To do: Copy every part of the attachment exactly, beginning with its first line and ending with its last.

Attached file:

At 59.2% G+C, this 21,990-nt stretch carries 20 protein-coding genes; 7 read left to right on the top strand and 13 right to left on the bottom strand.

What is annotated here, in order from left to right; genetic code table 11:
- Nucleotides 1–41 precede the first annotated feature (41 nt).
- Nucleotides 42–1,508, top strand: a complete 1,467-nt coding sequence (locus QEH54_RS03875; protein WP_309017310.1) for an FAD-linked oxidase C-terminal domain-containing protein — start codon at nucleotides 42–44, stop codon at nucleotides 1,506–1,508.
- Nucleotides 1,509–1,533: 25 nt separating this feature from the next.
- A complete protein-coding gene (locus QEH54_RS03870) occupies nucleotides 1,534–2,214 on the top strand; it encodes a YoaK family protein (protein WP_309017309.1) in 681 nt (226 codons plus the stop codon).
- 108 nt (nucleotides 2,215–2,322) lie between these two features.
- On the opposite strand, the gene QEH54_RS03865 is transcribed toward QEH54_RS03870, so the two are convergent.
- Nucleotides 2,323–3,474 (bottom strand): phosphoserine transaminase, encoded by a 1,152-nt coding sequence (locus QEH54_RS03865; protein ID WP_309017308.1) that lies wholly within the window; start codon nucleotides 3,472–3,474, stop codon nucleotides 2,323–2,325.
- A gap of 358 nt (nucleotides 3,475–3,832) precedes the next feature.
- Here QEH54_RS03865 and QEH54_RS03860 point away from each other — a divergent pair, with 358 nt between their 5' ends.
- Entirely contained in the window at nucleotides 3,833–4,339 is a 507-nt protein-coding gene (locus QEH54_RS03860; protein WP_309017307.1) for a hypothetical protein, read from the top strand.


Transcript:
At 59.2% G+C, this 21,990-nt stretch carries 20 protein-coding genes; 7 read left to right on the top strand and 13 right to left on the bottom strand.

What is annotated here, in order from left to right; genetic code table 11:
- Nucleotides 1–41 precede the first annotated feature (41 nt).
- Nucleotides 42–1,508, top strand: a complete 1,467-nt coding sequence (locus QEH54_RS03875; protein WP_309017310.1) for an FAD-linked oxidase C-terminal domain-containing protein — start codon at nucleotides 42–44, stop codon at nucleotides 1,506–1,508.
- Nucleotides 1,509–1,533: 25 nt separating this feature from the next.
- A complete protein-coding gene (locus QEH54_RS03870) occupies nucleotides 1,534–2,214 on the top strand; it encodes a YoaK family protein (protein WP_309017309.1) in 681 nt (226 codons plus the stop codon).
- 108 nt (nucleotides 2,215–2,322) lie between these two features.
- On the opposite strand, the gene QEH54_RS03865 is transcribed toward QEH54_RS03870, so the two are convergent.
- Nucleotides 2,323–3,474 (bottom strand): phosphoserine transaminase, encoded by a 1,152-nt coding sequence (locus QEH54_RS03865; protein ID WP_309017308.1) that lies wholly within the window; start codon nucleotides 3,472–3,474, stop codon nucleotides 2,323–2,325.
- A gap of 358 nt (nucleotides 3,475–3,832) precedes the next feature.
- Here QEH54_RS03865 and QEH54_RS03860 point away from each other — a divergent pair, with 358 nt between their 5' ends.
- Entirely contained in the window at nucleotides 3,833–4,339 is a 507-nt protein-coding gene (locus QEH54_RS03860; protein WP_309017307.1) for a hypothetical protein, read from the top strand.